The current courthouse and annex have seven courtrooms and 12 judges’ chambers, Ebinger said. The new courthouse will include 13 judges’ chambers and nine courtrooms that will include enough space for family members, victims, the public and others to watch proceedings.
“The Constitution guarantees a public trial,” Ebinger said. “When you can’t fit everyone into our courtrooms, that really undermines our ability to meet that constitutional guarantee.”
Increased security at new courthouse
The new courthouse will reduce security risks that exist in the current facilities, Ebinger said.
Now, the only way for U.S. marshals to escort defendants into a courtroom is through a public corridor, Ebinger said. That means if a defendant is being escorted to a trial or sentencing, he or she is walked past victims, family members and others such as rival gang members.
It’s also challenging for marshals to escort shackled defendants without jury members seeing the person.
“Defendants are guaranteed a right to a fair and impartial trial,” Ebinger said. “If the jury sees a defendant shackled, that’s not fair” to the defendant.
The new courthouse will include corridors for public use and designated areas for defendants. The jury will also have a separate intake room and area in which to enter the courtroom, Ebinger said.
Secure parking will also be provided for judges. While judges currently park in a secure area, they have to walk across a parking lot to the courthouse, Ebinger said. Underground parking will be provided to judges at the new courthouse with secure access into the building, she said.
“That’s something we’re excited about in terms of having secure parking in the building where we’ll be working to minimize the opportunity for anyone to harm those of us who are serving the court,” Ebinger said.
However, there’s not enough space underground for all courthouse employees to park, she said. Federal employees and jurors will park in street-metered parking or in nearby parking structures, she said.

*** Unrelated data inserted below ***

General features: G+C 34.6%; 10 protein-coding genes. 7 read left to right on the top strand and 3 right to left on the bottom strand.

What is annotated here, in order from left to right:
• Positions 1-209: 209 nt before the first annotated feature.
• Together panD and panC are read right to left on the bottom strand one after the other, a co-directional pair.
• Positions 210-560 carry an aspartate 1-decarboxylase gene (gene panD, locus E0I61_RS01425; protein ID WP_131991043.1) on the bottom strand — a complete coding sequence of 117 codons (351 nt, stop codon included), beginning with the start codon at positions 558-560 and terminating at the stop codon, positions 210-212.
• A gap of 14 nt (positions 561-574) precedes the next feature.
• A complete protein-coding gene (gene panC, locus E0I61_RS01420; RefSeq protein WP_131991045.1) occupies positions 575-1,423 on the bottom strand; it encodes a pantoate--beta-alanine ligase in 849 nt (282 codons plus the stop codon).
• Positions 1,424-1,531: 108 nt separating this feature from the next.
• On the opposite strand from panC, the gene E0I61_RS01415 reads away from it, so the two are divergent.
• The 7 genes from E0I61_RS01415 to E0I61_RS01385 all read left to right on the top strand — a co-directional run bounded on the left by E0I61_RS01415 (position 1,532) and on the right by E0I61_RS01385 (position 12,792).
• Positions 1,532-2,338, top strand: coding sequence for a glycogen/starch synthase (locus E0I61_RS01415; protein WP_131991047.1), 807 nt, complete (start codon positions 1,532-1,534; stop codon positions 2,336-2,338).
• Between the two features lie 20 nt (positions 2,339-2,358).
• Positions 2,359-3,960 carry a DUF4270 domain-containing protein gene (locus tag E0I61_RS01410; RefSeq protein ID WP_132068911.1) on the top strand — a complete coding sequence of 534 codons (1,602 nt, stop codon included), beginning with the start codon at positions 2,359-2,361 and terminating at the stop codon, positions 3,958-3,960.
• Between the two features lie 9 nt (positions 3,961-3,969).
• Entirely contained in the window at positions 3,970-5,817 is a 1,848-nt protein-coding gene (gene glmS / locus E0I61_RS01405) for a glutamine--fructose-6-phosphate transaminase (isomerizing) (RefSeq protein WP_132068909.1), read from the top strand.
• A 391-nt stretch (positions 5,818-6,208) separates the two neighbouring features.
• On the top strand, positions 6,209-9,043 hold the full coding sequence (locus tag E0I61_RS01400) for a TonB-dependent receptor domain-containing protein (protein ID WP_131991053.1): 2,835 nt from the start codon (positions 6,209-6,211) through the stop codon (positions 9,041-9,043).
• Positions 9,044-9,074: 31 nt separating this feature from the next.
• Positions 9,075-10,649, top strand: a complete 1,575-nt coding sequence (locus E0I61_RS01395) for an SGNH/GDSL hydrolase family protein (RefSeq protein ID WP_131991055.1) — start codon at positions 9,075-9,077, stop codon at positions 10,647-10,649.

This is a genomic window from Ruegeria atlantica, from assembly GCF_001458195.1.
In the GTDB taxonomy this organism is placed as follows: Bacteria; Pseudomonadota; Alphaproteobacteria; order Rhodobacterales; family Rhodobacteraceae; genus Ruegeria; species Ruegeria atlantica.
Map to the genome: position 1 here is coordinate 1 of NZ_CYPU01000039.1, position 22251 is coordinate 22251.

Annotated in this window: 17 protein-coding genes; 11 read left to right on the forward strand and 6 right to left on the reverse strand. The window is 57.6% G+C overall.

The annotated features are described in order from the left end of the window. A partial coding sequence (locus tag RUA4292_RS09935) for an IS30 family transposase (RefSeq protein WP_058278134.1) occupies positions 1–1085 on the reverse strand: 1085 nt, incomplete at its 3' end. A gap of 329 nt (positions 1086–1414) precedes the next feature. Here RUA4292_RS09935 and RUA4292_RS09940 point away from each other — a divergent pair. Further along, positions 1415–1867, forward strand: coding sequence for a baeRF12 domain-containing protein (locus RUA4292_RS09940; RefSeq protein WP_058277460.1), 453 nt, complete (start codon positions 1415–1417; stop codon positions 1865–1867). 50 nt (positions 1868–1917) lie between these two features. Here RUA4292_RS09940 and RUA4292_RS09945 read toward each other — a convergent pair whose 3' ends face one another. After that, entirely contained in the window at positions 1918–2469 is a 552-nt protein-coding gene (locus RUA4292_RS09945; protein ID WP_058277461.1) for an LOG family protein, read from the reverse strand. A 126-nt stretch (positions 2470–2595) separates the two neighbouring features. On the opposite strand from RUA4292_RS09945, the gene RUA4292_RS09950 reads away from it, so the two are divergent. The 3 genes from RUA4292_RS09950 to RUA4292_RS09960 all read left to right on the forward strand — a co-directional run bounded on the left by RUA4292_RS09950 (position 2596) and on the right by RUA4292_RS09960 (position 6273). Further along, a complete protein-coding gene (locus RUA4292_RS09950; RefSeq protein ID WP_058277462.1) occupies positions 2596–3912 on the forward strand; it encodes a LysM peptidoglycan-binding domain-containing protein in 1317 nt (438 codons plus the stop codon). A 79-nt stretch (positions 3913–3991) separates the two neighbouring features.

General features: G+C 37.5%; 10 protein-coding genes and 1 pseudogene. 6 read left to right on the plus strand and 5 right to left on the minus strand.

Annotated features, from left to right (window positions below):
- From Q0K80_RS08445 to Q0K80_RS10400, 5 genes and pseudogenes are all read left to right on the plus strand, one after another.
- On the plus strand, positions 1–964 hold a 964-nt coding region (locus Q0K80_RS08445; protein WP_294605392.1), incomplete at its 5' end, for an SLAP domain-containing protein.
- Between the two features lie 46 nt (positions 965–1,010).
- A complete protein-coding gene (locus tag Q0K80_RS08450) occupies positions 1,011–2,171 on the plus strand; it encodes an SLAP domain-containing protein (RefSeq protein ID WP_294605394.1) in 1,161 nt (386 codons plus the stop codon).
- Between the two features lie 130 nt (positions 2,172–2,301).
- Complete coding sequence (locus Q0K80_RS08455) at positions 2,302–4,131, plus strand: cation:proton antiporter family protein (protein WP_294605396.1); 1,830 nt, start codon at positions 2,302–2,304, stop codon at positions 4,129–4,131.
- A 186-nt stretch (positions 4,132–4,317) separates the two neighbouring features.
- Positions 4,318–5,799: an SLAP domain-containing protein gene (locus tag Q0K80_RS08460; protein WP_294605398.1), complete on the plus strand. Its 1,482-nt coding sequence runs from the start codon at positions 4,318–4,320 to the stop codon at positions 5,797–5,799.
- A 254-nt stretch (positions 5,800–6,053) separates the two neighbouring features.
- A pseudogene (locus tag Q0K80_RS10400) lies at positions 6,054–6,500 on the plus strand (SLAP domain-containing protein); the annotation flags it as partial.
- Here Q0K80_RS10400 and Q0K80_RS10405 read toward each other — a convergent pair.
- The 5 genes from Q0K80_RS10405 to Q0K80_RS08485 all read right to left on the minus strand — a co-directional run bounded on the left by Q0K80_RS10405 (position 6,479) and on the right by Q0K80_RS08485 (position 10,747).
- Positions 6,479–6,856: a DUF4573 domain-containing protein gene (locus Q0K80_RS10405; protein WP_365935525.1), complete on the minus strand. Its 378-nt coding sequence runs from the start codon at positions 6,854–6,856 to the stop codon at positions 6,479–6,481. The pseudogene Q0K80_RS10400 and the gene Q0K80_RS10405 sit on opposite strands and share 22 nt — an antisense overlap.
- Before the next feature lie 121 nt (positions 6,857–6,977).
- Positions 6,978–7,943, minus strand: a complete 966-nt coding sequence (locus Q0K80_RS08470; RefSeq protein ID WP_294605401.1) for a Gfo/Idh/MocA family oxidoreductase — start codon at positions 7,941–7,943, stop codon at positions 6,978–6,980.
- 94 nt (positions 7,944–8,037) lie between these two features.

Courthouse layout explained
The first floor of the courthouse will include a ceremonial courtroom where naturalization ceremonies and other special events will occur, Ebinger said. The courtroom will also be used for multi-defendant trials or trials expected to last a while.
Also on the first floor will be a jury intake room and a Judicial Education Center, she said.
The second floor will likely include offices for probation officers, preparation space for U.S. attorneys and public defenders, and offices for the U.S. Marshal Service, she said. The third and fourth floors will include courtrooms, and the fifth floor, judges’ chambers and the 8th Circuit Court law library.
East-west corridors will run through the center of each of the building’s floors. Windows on each end of the corridor will allow for views of the Iowa Capitol and downtown.
The courthouse is oriented toward the Des Moines River. Grass will be planted in front of the steps that lead into the courthouse, providing people a place to sit and watch activities on the river or fireworks, Ebinger said.
Dozens of trees will be planted around the building, she said. “We hope to integrate positively with the World Food Prize gardens [to the south] and plantings in Triangle Park [to the north].”
The Great Seal of the United States will be able to be seen on both the east and west sides of the courthouse. The seal will be on the ground level of the building’s east side so that it can be seen from across the river, Ebinger said.
The seal will be at the top of the building’s west-facing side as a “gesture toward the skyscrapers. When you’re at the top of 801 Grand or the Ruan Center looking at the federal courthouse, you’ll be able to see the seal,” Ebinger said.